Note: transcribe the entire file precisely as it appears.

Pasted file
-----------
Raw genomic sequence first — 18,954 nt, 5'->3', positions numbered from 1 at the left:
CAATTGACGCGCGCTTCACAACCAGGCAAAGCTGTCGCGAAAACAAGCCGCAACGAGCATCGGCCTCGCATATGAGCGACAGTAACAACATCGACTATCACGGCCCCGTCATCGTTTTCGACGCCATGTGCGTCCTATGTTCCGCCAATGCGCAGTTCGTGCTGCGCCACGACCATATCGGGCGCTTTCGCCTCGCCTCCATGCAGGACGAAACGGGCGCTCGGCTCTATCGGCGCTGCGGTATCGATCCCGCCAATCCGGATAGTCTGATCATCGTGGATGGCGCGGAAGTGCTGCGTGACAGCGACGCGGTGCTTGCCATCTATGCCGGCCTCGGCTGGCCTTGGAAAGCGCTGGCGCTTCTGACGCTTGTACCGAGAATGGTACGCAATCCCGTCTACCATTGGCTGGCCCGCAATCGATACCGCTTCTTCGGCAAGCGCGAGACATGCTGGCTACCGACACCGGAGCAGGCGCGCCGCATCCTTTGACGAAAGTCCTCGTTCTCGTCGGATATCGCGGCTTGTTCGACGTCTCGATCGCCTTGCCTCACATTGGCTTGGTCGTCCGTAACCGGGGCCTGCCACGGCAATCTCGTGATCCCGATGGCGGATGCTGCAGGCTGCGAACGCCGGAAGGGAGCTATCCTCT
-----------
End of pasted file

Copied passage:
Raw genomic sequence first — 18,954 nt, 5'->3', positions numbered from 1 at the left:
CAATTGACGCGCGCTTCACAACCAGGCAAAGCTGTCGCGAAAACAAGCCGCAACGAGCATCGGCCTCGCATATGAGCGACAGTAACAACATCGACTATCACGGCCCCGTCATCGTTTTCGACGCCATGTGCGTCCTATGTTCCGCCAATGCGCAGTTCGTGCTGCGCCACGACCATATCGGGCGCTTTCGCCTCGCCTCCATGCAGGACGAAACGGGCGCTCGGCTCTATCGGCGCTGCGGTATCGATCCCGCCAATCCGGATAGTCTGATCATCGTGGATGGCGCGGAAGTGCTGCGTGACAGCGACGCGGTGCTTGCCATCTATGCCGGCCTCGGCTGGCCTTGGAAAGCGCTGGCGCTTCTGACGCTTGTACCGAGAATGGTACGCAATCCCGTCTACCATTGGCTGGCCCGCAATCGATACCGCTTCTTCGGCAAGCGCGAGACATGCTGGCTACCGACACCGGAGCAGGCGCGCCGCATCCTTTGACGAAAGTCCTCGTTCTCGTCGGATATCGCGGCTTGTTCGACGTCTCGATCGCCTTGCCTCACATTGGCTTGGTCGTCCGTAACCGGGGCCTGCCACGGCAATCTCGTGATCCCGATGGCGGATGCTGCAGGCTGCGAACGCCGGAAGGGAGCTATCCTCT